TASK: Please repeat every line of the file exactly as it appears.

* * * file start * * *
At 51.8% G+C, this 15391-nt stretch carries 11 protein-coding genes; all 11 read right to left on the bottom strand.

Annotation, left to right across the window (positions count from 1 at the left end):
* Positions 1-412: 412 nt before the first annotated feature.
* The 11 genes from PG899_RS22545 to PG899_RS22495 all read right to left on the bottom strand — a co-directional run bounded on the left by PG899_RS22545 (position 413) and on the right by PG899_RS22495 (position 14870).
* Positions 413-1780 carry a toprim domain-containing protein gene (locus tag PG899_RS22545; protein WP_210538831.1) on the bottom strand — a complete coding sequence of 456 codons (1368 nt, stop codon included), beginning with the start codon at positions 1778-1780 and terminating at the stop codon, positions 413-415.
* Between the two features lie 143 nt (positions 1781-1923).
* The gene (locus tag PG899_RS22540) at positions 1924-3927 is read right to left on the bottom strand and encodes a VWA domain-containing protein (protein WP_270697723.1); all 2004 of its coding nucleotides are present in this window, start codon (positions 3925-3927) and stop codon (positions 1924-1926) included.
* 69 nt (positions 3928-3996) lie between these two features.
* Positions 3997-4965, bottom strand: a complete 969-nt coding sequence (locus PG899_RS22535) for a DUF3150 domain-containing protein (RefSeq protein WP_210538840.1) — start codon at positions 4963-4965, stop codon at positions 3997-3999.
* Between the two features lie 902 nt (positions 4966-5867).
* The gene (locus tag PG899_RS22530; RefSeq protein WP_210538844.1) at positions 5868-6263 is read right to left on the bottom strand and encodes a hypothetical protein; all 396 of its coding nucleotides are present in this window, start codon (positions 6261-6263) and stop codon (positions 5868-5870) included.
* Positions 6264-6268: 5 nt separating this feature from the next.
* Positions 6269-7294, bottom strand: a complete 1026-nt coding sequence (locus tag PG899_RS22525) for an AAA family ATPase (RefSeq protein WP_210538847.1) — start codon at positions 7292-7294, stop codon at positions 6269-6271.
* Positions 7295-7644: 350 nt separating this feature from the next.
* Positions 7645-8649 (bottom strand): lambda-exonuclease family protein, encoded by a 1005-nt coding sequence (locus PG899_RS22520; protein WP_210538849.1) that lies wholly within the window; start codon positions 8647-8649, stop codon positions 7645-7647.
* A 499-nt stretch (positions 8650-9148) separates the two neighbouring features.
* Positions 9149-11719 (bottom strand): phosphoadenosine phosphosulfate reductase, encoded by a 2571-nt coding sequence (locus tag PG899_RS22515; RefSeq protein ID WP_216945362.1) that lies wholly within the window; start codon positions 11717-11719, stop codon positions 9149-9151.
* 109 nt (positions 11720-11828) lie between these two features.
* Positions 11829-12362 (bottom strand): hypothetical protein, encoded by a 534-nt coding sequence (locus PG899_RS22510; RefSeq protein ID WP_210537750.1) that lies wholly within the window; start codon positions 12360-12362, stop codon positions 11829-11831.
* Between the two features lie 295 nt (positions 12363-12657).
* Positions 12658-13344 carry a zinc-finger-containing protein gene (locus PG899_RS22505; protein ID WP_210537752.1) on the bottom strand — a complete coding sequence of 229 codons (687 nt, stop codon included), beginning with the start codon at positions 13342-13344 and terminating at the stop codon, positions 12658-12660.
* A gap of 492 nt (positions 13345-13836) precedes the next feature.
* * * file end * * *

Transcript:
At 51.8% G+C, this 15391-nt stretch carries 11 protein-coding genes; all 11 read right to left on the bottom strand.

Annotation, left to right across the window (positions count from 1 at the left end):
* Positions 1-412: 412 nt before the first annotated feature.
* The 11 genes from PG899_RS22545 to PG899_RS22495 all read right to left on the bottom strand — a co-directional run bounded on the left by PG899_RS22545 (position 413) and on the right by PG899_RS22495 (position 14870).
* Positions 413-1780 carry a toprim domain-containing protein gene (locus tag PG899_RS22545; protein WP_210538831.1) on the bottom strand — a complete coding sequence of 456 codons (1368 nt, stop codon included), beginning with the start codon at positions 1778-1780 and terminating at the stop codon, positions 413-415.
* Between the two features lie 143 nt (positions 1781-1923).
* The gene (locus tag PG899_RS22540) at positions 1924-3927 is read right to left on the bottom strand and encodes a VWA domain-containing protein (protein WP_270697723.1); all 2004 of its coding nucleotides are present in this window, start codon (positions 3925-3927) and stop codon (positions 1924-1926) included.
* 69 nt (positions 3928-3996) lie between these two features.
* Positions 3997-4965, bottom strand: a complete 969-nt coding sequence (locus PG899_RS22535) for a DUF3150 domain-containing protein (RefSeq protein WP_210538840.1) — start codon at positions 4963-4965, stop codon at positions 3997-3999.
* Between the two features lie 902 nt (positions 4966-5867).
* The gene (locus tag PG899_RS22530; RefSeq protein WP_210538844.1) at positions 5868-6263 is read right to left on the bottom strand and encodes a hypothetical protein; all 396 of its coding nucleotides are present in this window, start codon (positions 6261-6263) and stop codon (positions 5868-5870) included.
* Positions 6264-6268: 5 nt separating this feature from the next.
* Positions 6269-7294, bottom strand: a complete 1026-nt coding sequence (locus tag PG899_RS22525) for an AAA family ATPase (RefSeq protein WP_210538847.1) — start codon at positions 7292-7294, stop codon at positions 6269-6271.
* Positions 7295-7644: 350 nt separating this feature from the next.
* Positions 7645-8649 (bottom strand): lambda-exonuclease family protein, encoded by a 1005-nt coding sequence (locus PG899_RS22520; protein WP_210538849.1) that lies wholly within the window; start codon positions 8647-8649, stop codon positions 7645-7647.
* A 499-nt stretch (positions 8650-9148) separates the two neighbouring features.
* Positions 9149-11719 (bottom strand): phosphoadenosine phosphosulfate reductase, encoded by a 2571-nt coding sequence (locus tag PG899_RS22515; RefSeq protein ID WP_216945362.1) that lies wholly within the window; start codon positions 11717-11719, stop codon positions 9149-9151.
* 109 nt (positions 11720-11828) lie between these two features.
* Positions 11829-12362 (bottom strand): hypothetical protein, encoded by a 534-nt coding sequence (locus PG899_RS22510; RefSeq protein ID WP_210537750.1) that lies wholly within the window; start codon positions 12360-12362, stop codon positions 11829-11831.
* Between the two features lie 295 nt (positions 12363-12657).
* Positions 12658-13344 carry a zinc-finger-containing protein gene (locus PG899_RS22505; protein ID WP_210537752.1) on the bottom strand — a complete coding sequence of 229 codons (687 nt, stop codon included), beginning with the start codon at positions 13342-13344 and terminating at the stop codon, positions 12658-12660.
* A gap of 492 nt (positions 13345-13836) precedes the next feature.